In real-life settings, we are rarely required to remember reams of information, so why should we expect students to do the same? Instead of spending their time learning to recite passages of Romeo and Juliet in English class, is it not more beneficial for students to spend time interpreting, analyzing and evaluating the text itself?

By using performance-based assessment, teachers can measure a student’s skills in relation to learning aims and outcomes. This ensures they are assessed on their abilities, rather than their knowledge. While memorizing a syllabus is certainly impressive, it doesn’t equate to developing transferable skills.

With alternative assessments, teachers can be sure that their students have grasped key concepts and have the skills to apply these concepts in a variety of different settings.

What are the benefits of performance based assessments?

As highlighted above, authentic assessments give teachers a more comprehensive view of their students’ abilities. However, there are numerous other benefits associated with alternative or performance-based assessments. These include:

Assessing individual students based on their unique learning objectives

Even when classes are structured according to ability, each student will have individual strengths and weaknesses. As alternative assessments take a non-standardized approach, students can be assessed in accordance with their own learning objectives.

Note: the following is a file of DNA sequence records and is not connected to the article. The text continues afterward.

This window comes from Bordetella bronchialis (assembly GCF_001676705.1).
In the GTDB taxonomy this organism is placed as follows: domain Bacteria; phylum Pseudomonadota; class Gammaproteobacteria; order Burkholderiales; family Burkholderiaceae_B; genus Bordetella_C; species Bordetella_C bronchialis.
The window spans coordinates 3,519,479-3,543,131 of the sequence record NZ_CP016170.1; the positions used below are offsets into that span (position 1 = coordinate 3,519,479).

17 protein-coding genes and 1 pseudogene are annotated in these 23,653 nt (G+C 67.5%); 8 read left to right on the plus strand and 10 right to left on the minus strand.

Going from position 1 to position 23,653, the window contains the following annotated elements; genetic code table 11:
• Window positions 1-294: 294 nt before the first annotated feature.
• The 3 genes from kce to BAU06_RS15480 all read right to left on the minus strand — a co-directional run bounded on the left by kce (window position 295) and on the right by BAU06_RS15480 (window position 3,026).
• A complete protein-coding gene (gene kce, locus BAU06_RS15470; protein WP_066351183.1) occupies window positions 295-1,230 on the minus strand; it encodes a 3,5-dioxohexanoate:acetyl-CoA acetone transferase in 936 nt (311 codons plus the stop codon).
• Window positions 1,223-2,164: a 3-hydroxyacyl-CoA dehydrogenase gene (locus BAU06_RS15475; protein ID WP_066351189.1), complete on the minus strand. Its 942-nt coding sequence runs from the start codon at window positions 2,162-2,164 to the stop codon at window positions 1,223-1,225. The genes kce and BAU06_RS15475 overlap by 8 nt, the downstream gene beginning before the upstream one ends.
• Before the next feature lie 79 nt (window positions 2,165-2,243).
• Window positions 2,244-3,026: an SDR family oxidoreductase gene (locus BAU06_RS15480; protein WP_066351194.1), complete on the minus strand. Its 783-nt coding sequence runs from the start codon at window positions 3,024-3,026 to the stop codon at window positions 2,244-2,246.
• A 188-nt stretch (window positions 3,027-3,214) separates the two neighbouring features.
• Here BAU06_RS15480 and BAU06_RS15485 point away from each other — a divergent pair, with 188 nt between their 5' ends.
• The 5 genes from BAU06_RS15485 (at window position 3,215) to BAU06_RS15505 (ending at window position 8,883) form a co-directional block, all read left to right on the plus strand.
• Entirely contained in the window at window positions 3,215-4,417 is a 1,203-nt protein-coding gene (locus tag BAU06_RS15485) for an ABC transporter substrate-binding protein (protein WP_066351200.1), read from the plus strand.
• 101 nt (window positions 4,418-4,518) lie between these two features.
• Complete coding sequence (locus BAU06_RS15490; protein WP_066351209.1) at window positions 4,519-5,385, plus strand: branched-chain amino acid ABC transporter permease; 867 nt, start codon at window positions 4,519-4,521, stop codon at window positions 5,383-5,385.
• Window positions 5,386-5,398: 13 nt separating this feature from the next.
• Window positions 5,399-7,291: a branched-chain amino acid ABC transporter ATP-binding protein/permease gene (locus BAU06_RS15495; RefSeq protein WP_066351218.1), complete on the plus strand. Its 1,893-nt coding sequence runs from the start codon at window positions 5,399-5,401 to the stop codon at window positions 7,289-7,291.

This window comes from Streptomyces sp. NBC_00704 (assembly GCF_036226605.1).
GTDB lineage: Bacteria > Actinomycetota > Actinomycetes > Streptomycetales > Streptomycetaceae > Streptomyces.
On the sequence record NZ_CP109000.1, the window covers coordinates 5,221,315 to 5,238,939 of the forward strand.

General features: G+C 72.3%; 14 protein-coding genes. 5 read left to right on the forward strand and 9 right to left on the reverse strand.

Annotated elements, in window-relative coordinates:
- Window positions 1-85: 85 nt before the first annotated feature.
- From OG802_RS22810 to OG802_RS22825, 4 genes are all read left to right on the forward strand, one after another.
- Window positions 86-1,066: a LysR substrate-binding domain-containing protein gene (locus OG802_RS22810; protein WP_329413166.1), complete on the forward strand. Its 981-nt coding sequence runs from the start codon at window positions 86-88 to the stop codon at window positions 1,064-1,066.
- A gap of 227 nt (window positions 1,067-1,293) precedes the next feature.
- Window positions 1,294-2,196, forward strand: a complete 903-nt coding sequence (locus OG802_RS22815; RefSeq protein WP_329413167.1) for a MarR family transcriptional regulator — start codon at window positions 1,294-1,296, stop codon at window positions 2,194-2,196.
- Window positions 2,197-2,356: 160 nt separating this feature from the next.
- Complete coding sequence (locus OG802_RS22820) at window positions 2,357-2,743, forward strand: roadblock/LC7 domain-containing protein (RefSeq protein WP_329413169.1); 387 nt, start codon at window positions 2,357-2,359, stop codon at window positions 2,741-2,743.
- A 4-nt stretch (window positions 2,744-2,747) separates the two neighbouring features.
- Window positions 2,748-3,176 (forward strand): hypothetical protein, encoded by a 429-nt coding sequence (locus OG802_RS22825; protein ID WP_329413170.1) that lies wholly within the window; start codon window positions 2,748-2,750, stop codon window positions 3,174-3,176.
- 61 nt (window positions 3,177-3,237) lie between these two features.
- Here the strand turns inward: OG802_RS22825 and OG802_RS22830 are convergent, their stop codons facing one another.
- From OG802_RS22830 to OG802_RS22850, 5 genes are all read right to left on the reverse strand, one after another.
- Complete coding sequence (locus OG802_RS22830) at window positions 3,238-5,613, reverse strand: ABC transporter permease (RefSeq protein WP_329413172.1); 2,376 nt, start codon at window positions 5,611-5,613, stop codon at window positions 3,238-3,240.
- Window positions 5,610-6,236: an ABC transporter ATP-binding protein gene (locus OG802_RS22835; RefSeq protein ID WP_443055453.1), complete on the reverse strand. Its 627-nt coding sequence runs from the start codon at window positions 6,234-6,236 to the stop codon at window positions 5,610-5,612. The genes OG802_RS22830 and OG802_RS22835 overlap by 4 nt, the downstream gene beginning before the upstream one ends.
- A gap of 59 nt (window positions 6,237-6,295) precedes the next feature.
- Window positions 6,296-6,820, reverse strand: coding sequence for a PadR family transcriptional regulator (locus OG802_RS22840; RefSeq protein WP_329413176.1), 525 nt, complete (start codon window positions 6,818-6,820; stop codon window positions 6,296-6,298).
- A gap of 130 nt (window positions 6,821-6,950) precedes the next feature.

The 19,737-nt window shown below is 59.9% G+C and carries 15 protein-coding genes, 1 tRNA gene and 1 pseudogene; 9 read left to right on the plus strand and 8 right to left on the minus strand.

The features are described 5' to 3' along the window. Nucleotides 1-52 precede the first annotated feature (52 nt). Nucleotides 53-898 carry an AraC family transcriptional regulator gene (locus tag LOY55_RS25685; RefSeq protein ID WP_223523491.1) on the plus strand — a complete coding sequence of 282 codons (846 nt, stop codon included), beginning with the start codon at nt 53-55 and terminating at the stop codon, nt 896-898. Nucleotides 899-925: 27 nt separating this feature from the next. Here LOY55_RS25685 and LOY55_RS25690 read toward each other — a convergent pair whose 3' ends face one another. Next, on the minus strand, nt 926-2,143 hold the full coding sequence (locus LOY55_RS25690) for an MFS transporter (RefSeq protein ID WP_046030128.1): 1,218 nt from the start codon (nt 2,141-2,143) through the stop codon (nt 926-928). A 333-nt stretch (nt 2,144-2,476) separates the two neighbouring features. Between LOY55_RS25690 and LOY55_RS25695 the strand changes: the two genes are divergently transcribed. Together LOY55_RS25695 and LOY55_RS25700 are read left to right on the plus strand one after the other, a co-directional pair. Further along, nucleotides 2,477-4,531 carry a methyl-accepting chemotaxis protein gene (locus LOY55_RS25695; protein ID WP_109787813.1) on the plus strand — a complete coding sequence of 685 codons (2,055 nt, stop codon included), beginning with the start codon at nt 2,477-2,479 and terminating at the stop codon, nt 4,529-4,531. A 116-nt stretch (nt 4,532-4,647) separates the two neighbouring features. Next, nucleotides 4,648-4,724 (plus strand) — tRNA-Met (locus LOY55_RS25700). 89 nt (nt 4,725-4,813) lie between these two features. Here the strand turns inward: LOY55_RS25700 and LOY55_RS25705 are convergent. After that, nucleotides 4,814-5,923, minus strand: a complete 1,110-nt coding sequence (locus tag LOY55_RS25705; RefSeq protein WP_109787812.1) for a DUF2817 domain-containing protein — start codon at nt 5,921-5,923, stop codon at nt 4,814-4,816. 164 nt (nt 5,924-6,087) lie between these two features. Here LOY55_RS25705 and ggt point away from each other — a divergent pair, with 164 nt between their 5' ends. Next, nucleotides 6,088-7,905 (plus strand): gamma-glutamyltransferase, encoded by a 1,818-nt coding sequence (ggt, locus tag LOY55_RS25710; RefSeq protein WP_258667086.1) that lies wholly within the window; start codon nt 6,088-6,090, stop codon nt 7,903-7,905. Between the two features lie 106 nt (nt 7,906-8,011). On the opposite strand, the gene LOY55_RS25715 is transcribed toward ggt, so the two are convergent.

This is particularly beneficial when assessing students with learning issues or difficulties. A student with dyslexia may score low marks in a standardized test, for example, but perform extremely well in a performance-based assessment. By assessing students in different ways, their true abilities are highlighted.

Accommodates different learning styles

As a teacher, you’re already well aware of differing learning styles and preferences. It is common practice to include a variety of different learning opportunities in lessons so that all students can reach their potential. If we know that people learn in different ways, surely it makes sense to assess them in different ways too?

If a student is a kinesthetic learner, for example, they are likely to perform better when demonstrating their skills and talents. Similarly, auditory learners may excel when they are given the opportunity to present their work orally.

Restricting assessments to one, standardized style directly contradicts the way we teach. By incorporating different types of alternative assessment into your repertoire, you can ensure that students are assessed in a way that best reflects their learning style.

Can be used to assess progress over a long period of time

When authentic assessments are used, you have the opportunity to assess students on concepts and skills that were taught last week, last month or even last year. While end of year standardized tests attempt to do this, they place a considerable emphasis on what a student is able to remember, rather than what they can do.